Why you should care

Because, really? It’s 2016.

Svati Chakravarty Bhatkal is a field researcher and writer based in Mumbai.

“The day I was born, my father tried to bury me alive,” Manju Singh tells me. “The moment he knew he’d had a daughter, he charged into the windowless room in which my mother had delivered me and started digging a hole in the mud floor. The umbilical cord had just been cut. My maternal grandmother scooped me up and fled.”

Seated on her haunches before a wood stove in her outdoor kitchen in the North Indian state of Haryana, Singh is cooking breakfast. It’s winter, around dawn, and the 35-year-old mother of two speaks matter-of-factly, not allowing her narrative to interrupt the rapid motion of her rolling pin.

“That I lived is nothing short of a miracle,” she continues. “My mother had to fight real hard to keep me alive. Even while I was growing up, my father tried several times to kill me. He’d beat me to pulp. But somehow, I lived through it all. I was just that stubborn.” She laughs.

For generations, no girl child in Singh’s family had been allowed to live. When she was 10, her father told her that he had watched his own sister get buried alive by his father. Killing newborn female progeny was family tradition. There was a strict “sons only” policy, implemented ruthlessly. What happened in Singh’s family over generations was neither isolated instance nor aberration. Female infanticide, though now rare, was actively practiced in India for centuries. The methods varied from region to region, but all were equally macabre — feeding the baby grain husk to cut her windpipe, a morsel of rice to choke her, tobacco juice to poison her. Also strangulation, starvation, overfeeding and the fate Singh escaped — being buried alive.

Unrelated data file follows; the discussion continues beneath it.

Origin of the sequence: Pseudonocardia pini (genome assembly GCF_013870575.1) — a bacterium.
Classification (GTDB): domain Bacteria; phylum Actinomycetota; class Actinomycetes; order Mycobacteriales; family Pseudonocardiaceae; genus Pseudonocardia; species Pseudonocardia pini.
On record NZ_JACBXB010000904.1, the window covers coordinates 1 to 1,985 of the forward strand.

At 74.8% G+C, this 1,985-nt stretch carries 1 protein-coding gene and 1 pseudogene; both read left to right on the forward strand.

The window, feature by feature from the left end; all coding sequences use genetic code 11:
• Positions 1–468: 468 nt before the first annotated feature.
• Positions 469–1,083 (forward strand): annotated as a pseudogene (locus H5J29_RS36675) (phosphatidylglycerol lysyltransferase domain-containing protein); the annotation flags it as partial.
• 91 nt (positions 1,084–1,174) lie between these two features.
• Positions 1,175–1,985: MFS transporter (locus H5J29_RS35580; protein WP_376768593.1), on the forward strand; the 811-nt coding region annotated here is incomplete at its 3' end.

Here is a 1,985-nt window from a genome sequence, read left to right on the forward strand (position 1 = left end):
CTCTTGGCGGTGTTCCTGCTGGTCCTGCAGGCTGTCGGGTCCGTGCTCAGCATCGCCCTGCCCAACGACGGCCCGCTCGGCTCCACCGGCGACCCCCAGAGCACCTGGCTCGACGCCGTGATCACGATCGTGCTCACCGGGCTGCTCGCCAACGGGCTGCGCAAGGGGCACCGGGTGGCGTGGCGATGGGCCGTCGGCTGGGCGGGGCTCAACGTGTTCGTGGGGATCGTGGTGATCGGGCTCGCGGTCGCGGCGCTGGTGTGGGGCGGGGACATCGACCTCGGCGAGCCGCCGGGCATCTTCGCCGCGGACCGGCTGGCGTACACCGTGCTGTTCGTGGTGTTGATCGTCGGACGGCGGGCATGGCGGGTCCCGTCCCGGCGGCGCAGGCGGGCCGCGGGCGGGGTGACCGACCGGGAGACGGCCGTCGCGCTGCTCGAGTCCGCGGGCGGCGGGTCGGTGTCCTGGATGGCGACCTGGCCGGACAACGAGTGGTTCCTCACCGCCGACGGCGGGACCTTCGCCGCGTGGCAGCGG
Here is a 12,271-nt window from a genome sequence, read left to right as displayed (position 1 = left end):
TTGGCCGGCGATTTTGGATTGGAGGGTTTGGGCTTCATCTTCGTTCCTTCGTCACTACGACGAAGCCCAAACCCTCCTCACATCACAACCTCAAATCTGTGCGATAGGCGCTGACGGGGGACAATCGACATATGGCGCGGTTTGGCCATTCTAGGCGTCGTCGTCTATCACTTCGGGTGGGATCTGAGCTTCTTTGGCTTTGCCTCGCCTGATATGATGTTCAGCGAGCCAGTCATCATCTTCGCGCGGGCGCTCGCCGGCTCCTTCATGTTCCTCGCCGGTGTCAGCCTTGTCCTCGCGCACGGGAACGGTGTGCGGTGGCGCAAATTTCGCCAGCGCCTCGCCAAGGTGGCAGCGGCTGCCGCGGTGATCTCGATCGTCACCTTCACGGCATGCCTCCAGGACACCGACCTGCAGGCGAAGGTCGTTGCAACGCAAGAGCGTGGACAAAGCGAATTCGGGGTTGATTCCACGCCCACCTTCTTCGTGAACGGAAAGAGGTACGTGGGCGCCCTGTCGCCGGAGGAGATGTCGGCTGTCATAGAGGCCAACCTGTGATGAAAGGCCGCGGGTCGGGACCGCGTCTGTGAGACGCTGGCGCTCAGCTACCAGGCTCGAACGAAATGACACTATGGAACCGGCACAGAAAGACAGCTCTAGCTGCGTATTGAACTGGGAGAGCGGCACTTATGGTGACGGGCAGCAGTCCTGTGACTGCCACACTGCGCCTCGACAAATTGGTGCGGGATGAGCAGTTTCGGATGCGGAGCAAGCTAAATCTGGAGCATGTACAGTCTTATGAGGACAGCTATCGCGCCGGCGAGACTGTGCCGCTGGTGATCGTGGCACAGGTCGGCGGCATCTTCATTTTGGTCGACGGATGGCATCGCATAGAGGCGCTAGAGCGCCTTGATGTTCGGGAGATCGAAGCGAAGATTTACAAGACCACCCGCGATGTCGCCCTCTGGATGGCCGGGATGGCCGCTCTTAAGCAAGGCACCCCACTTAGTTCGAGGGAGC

Women were under immense pressure to do it. Many of them were undergoing five, six, even ten abortions in the quest for a son.

 

Breakfast cooked, Singh is now vigorously working the hand pump in the courtyard to fill water for her family’s needs for the day. She tells me about traditional rituals that accompanied infanticide in different parts of the country. “In the state of Rajasthan there’s a popular song that urges the daughter not to return to this land. They used to sing that after they killed the infant. And in Punjab they would place the girl alive in an earthen pot with a lump of jaggery, some gram and raw cotton yarn. Then they buried the pot while chanting — ‘Eat this jaggery, spin this cotton. Don’t come back. The next time, send your brother instead.’ ”

manjuanddaughter

Manju Singh and her daughter.

Source Svati Chakravarty Bhatkal

“Why gram, jaggery and yarn?” I ask. She explains, “Gram and jaggery are symbols of celebrating a boy child. And the cotton yarn is what a sister ties on her brother’s wrist to ask for his protection. These male symbols are meant to invoke a son.”

In the late 1980s, a technology came to India that practically eradicated infanticide. Ultrasound imaging techniques made it possible to identify the gender of an unborn child in the womb. Gender-identification services combined with sex-selective abortions at affordable prices mushroomed all over India. Singh’s experiences speak to this reality from the ground up. “When I got married, I learned about sex-selective abortions. It was all around me. It was so easy that it became far far more common than infanticide ever was. It was happening in practically every home. Women were under immense pressure to do it. Many of them were undergoing five, six, even ten abortions in the quest for a son. It’s physical and mental torture. I felt very strongly that I should work with women to try and stop the killing of the girl child. It was a calling from deep within.”